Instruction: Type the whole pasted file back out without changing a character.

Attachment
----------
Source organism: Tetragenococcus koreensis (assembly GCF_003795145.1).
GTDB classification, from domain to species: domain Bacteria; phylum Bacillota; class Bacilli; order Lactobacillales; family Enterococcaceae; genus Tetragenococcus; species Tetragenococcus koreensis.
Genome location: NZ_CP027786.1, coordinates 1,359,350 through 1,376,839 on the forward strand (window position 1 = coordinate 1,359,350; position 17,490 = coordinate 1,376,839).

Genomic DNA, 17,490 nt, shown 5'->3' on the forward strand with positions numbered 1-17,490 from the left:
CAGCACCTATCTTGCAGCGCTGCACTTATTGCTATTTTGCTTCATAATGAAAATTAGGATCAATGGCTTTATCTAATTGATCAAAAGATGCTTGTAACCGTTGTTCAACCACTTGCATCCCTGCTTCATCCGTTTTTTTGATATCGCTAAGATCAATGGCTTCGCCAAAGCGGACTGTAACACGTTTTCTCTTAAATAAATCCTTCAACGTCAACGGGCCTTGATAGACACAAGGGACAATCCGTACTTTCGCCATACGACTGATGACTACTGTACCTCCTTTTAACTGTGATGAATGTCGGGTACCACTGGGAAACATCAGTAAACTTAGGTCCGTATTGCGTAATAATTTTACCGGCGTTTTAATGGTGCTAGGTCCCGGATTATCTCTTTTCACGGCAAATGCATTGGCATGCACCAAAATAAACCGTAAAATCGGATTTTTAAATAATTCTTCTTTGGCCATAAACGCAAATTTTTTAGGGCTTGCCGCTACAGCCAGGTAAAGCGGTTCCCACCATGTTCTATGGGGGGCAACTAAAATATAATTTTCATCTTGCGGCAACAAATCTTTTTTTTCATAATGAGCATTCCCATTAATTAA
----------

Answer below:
Source organism: Tetragenococcus koreensis (assembly GCF_003795145.1).
GTDB classification, from domain to species: domain Bacteria; phylum Bacillota; class Bacilli; order Lactobacillales; family Enterococcaceae; genus Tetragenococcus; species Tetragenococcus koreensis.
Genome location: NZ_CP027786.1, coordinates 1,359,350 through 1,376,839 on the forward strand (window position 1 = coordinate 1,359,350; position 17,490 = coordinate 1,376,839).

Genomic DNA, 17,490 nt, shown 5'->3' on the forward strand with positions numbered 1-17,490 from the left:
CAGCACCTATCTTGCAGCGCTGCACTTATTGCTATTTTGCTTCATAATGAAAATTAGGATCAATGGCTTTATCTAATTGATCAAAAGATGCTTGTAACCGTTGTTCAACCACTTGCATCCCTGCTTCATCCGTTTTTTTGATATCGCTAAGATCAATGGCTTCGCCAAAGCGGACTGTAACACGTTTTCTCTTAAATAAATCCTTCAACGTCAACGGGCCTTGATAGACACAAGGGACAATCCGTACTTTCGCCATACGACTGATGACTACTGTACCTCCTTTTAACTGTGATGAATGTCGGGTACCACTGGGAAACATCAGTAAACTTAGGTCCGTATTGCGTAATAATTTTACCGGCGTTTTAATGGTGCTAGGTCCCGGATTATCTCTTTTCACGGCAAATGCATTGGCATGCACCAAAATAAACCGTAAAATCGGATTTTTAAATAATTCTTCTTTGGCCATAAACGCAAATTTTTTAGGGCTTGCCGCTACAGCCAGGTAAAGCGGTTCCCACCATGTTCTATGGGGGGCAACTAAAATATAATTTTCATCTTGCGGCAACAAATCTTTTTTTTCATAATGAGCATTCCCATTAATTAA